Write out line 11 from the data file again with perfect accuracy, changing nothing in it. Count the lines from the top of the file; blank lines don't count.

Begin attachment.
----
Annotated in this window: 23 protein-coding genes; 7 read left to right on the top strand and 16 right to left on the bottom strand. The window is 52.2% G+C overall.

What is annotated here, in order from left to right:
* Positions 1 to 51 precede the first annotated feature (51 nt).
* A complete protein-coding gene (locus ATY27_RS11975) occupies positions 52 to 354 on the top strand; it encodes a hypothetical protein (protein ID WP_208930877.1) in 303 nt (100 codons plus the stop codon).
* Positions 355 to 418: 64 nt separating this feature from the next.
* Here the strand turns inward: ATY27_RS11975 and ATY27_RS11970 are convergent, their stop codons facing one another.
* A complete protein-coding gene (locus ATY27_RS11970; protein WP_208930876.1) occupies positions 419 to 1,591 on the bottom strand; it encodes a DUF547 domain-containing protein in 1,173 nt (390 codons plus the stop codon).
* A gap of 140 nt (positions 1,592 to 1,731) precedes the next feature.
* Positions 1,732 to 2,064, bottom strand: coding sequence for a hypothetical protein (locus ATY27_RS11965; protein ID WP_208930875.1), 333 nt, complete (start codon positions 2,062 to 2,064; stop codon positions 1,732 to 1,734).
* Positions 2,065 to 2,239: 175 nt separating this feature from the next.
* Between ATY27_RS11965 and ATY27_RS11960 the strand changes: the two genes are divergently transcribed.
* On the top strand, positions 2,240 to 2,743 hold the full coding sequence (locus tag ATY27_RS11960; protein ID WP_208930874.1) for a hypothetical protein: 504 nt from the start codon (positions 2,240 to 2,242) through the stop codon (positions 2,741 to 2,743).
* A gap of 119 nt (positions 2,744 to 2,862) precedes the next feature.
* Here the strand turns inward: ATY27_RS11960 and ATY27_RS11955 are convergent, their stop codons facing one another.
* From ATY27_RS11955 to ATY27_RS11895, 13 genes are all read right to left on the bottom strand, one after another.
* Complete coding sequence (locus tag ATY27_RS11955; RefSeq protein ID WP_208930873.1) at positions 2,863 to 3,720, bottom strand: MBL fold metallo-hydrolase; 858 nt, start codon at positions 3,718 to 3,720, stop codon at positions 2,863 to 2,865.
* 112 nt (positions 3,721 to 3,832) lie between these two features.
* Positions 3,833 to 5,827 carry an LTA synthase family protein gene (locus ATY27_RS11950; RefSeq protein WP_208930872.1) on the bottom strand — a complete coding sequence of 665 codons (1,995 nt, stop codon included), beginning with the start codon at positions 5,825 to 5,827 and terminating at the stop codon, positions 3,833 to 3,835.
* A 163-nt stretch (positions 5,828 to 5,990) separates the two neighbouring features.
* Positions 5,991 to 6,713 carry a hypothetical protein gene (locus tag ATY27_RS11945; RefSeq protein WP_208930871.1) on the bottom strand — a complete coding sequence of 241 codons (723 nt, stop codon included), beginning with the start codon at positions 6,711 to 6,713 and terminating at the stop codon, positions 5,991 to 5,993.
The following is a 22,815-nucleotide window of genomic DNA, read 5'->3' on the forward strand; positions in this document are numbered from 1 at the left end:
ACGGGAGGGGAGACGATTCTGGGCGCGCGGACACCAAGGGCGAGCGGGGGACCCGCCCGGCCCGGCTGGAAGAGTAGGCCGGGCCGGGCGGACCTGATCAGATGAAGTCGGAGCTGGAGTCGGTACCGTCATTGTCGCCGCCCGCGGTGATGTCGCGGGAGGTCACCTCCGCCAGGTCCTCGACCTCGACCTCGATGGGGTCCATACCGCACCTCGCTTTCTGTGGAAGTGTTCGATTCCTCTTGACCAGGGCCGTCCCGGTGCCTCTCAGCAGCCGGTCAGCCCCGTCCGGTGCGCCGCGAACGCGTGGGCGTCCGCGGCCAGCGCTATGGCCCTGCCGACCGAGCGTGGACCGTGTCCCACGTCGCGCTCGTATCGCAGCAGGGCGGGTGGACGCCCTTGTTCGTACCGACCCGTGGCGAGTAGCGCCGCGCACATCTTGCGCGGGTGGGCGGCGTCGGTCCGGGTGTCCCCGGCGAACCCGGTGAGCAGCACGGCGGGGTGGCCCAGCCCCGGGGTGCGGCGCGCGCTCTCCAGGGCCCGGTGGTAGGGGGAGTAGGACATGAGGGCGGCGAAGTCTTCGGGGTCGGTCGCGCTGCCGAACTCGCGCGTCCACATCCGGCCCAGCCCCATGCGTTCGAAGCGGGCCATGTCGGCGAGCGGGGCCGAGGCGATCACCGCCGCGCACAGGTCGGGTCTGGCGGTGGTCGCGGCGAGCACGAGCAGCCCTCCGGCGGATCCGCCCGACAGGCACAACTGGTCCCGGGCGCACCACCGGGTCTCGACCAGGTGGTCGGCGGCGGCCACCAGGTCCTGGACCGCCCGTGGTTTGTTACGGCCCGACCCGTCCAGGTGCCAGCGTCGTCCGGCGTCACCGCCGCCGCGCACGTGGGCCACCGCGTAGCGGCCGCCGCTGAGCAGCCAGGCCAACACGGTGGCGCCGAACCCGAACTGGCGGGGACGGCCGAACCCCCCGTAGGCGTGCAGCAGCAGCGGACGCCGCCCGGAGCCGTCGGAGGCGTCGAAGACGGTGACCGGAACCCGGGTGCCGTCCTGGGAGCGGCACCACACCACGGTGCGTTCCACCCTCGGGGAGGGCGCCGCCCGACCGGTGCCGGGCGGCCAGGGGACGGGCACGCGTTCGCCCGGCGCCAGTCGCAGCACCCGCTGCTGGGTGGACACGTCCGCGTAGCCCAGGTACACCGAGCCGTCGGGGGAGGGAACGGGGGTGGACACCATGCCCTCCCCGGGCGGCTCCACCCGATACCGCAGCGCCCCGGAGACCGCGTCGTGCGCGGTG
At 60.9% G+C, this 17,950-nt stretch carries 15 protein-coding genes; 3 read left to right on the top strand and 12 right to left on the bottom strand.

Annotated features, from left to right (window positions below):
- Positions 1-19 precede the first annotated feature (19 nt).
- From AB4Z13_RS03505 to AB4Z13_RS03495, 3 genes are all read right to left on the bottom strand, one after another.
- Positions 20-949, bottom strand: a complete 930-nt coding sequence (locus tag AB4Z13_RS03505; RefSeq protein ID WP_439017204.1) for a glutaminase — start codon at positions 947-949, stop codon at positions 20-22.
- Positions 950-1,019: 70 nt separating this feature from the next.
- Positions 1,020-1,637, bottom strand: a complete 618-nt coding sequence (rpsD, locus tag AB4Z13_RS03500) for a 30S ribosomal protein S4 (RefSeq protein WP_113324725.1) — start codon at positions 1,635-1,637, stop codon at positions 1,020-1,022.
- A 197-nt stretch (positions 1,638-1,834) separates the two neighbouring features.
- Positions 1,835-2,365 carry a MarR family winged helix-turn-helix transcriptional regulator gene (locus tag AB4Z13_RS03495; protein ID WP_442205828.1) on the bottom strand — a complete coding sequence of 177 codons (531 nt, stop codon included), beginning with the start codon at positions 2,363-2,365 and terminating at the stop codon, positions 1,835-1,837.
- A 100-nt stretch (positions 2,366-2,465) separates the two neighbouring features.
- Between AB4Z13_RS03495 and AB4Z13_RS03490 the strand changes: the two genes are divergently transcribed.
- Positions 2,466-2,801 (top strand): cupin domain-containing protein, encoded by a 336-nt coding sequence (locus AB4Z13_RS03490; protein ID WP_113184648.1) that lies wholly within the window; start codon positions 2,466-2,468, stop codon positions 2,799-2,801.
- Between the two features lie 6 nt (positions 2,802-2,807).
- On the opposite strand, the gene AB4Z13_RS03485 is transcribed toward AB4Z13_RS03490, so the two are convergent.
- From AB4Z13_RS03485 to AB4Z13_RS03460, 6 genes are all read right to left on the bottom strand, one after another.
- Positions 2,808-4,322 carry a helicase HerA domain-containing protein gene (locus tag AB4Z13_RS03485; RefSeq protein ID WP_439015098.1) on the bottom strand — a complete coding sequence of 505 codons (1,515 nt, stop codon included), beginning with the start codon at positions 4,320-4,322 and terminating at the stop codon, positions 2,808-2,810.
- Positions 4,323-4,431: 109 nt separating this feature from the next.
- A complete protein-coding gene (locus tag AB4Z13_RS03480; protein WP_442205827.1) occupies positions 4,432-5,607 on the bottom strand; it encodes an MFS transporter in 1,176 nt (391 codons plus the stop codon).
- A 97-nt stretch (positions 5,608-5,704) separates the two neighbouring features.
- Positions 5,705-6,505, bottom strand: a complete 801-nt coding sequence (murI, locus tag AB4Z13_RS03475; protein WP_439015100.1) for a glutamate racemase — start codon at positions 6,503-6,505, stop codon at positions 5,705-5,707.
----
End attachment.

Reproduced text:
* Between ATY27_RS11965 and ATY27_RS11960 the strand changes: the two genes are divergently transcribed.